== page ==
“It’s hard to explain but there’s a way of life, something deep down, that makes it difficult to fulfil its potential,” said Poyet three years ago. “If I knew what it was I’d say but it’s there and it needs to be dealt with at the root.”

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The club have intimated they are looking for someone with experience, a manager who knows what it’s like to battle at the foot of the table. The problem is they’ll have to look to out-of-work managers, because they’ll struggle to find someone with the relevant experience willing to leave their job to take over the reigns on Wearside.

The fans I have spoken to say they want a Sunderland man, someone who knows what it means to wear the famous red and white.

Peter Reid has been mentioned, while current captain John O’Shea leads the betting. Aitor Karanka is local but would demand financial muscle. Robbie Stockdale and Billy McKinlay will take charge of Sunday’s Tees-Wear derby at Middlesbrough, but they’re unlikely to be considered unless they travel back up the A19 with three points in the bag.

But one man who has both a smile as wide as the Wear – and crucially has played for Sunderland – is Ally McCoist. The former Rangers manager has been out of work for three years and is desperate to get back in. What he would do in the short term is bring some character to the table and a smile to the training ground.

You can expect the likes of Paul Lambert and Alex McLeish to also feature in Bain’s thinking, but McCoist would almost certainly give a depressed squad a kick. He’s still a fan of the cub and has kept the season tickets he first bought when he signed for the club as a fresh-faced teenager in 1981. Fans may see that as an old friends act by Bain, but he ticks a number of boxes and will give the place a lift.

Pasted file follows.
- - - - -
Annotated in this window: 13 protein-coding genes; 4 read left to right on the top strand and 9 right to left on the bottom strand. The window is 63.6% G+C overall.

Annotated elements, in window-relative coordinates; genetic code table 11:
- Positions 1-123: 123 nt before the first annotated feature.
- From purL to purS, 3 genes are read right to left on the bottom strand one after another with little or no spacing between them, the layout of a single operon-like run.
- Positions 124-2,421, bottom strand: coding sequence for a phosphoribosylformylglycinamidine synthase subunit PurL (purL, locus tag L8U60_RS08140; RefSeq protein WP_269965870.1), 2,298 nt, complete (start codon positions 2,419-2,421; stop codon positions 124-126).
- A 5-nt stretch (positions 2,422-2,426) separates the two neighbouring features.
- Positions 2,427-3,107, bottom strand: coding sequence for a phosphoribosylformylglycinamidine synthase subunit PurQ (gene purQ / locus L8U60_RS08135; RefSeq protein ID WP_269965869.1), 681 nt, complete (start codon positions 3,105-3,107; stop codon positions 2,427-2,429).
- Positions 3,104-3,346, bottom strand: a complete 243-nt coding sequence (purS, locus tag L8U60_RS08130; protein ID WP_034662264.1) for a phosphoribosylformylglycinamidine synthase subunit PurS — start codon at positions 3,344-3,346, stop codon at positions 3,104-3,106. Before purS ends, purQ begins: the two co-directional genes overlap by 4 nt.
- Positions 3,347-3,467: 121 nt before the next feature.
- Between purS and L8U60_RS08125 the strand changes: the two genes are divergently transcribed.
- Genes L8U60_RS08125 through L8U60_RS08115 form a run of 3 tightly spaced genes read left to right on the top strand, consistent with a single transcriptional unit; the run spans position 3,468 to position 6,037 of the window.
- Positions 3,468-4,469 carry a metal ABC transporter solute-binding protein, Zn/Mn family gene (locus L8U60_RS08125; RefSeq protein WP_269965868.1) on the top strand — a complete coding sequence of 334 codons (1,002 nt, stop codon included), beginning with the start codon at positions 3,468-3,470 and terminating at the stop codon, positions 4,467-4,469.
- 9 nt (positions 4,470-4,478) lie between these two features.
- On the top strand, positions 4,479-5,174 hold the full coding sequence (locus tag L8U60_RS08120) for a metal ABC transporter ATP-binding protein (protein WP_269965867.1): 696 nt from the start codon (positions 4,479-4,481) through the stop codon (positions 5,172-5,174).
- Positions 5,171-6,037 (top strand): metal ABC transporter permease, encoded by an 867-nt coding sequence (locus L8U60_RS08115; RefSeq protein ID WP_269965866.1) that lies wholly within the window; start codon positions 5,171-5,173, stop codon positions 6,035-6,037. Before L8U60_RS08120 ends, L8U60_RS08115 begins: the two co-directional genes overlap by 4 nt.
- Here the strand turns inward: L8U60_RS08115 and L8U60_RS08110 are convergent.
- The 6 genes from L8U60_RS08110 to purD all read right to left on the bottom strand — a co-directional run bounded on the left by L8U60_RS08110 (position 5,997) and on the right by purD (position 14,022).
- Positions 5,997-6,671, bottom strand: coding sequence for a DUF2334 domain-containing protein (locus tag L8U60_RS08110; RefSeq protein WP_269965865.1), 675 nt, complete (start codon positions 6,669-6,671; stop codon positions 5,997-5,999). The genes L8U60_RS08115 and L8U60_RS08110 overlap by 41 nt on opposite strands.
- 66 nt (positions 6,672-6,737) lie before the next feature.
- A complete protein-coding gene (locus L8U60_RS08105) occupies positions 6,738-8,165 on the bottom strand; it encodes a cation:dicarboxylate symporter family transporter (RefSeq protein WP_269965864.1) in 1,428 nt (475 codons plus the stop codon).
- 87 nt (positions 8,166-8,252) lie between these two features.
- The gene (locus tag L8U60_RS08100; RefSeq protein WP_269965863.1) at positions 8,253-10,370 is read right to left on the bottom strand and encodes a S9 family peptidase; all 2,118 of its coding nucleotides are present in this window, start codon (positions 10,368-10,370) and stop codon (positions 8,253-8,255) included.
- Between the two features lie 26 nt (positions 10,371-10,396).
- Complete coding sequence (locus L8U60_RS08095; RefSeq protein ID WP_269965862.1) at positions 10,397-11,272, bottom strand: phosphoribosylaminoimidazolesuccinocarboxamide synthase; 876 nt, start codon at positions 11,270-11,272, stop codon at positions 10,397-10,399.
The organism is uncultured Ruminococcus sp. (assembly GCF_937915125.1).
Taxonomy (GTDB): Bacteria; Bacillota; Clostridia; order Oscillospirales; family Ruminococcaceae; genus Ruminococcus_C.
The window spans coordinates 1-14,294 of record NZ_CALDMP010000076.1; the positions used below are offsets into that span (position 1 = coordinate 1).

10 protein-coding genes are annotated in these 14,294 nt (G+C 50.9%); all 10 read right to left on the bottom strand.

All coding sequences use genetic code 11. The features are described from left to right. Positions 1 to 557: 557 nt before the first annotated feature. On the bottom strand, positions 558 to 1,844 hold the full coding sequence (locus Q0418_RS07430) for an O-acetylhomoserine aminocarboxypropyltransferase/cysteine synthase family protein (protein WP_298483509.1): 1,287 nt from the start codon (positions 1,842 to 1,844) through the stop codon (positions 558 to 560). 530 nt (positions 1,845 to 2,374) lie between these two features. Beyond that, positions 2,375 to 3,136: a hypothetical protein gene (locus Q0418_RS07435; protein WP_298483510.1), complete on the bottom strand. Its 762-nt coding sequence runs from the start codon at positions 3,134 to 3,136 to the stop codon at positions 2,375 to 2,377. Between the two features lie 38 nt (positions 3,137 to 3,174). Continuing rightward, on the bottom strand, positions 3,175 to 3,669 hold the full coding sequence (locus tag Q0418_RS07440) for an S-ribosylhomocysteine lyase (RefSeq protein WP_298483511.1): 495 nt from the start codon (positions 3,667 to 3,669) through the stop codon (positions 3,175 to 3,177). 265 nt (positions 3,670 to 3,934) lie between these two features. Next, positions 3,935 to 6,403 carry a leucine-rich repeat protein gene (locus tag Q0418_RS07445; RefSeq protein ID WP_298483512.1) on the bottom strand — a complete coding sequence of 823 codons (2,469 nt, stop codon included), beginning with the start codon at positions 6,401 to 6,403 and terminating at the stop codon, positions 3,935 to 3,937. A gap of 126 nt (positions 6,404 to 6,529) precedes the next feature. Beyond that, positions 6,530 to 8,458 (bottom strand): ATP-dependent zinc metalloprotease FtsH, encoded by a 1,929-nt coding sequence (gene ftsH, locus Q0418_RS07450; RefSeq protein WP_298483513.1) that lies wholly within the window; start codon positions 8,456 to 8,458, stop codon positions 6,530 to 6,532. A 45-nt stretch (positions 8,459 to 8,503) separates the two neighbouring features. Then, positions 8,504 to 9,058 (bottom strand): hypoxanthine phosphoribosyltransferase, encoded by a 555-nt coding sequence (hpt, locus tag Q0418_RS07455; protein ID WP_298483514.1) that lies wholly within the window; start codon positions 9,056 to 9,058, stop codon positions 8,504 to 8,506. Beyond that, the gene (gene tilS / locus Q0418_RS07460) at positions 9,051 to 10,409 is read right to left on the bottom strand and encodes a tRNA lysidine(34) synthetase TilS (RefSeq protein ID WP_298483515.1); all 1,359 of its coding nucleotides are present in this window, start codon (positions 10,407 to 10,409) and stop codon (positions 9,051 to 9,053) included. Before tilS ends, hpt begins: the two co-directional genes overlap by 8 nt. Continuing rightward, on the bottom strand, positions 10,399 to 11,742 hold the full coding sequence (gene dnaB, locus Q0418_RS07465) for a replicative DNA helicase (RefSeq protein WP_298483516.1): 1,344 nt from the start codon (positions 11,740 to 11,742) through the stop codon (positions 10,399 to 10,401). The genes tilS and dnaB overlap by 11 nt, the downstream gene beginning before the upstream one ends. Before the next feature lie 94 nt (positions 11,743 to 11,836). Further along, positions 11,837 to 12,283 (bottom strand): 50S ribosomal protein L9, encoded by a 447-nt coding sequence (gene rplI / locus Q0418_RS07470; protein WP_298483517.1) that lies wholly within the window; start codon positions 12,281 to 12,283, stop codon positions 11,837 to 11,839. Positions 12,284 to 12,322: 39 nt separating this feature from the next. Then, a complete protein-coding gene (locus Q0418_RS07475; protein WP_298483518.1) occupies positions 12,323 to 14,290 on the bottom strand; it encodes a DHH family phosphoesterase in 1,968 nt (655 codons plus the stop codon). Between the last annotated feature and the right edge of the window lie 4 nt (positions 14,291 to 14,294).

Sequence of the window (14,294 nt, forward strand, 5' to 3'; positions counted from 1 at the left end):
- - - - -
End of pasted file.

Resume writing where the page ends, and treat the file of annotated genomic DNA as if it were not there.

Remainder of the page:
But it’s not ALL bad. This is a squad that should be challenging in the top half of the Championship. In Lewis Grabban and Aiden McGeady they have two of the league’s best attacking players, and scoring goals hasn’t been a problem.

Their back four against Bolton on Tuesday were all full internationals, and in Lee Cattermole, Calum McManaman, Duncan Watmore and Paddy McNair they have a clutch of players who can do a job in the Premier League.

Michael Gray says he can envisage back-to-back relegations for Sunderland, following Simon Grayson's sacking as manager

The players said they liked Grayson and were unhappy to see him sacked on Tuesday, just 15 minutes after their 3-3 draw against bottom side Bolton. Well if they did, they had a strange way of showing it. That wasn’t a side playing for their manager.

The biggest issue of late has been confidence and McCoist would give them that. Bain has already got two managerial appointments wrong and it’s imperative he gets this one right. Otherwise League One awaits, and then they really would be doomed.

Don’t miss the Sky Bet Championship clash between Middlesbrough and Sunderland, live on Sky Sports Football from 11.45am on Sunday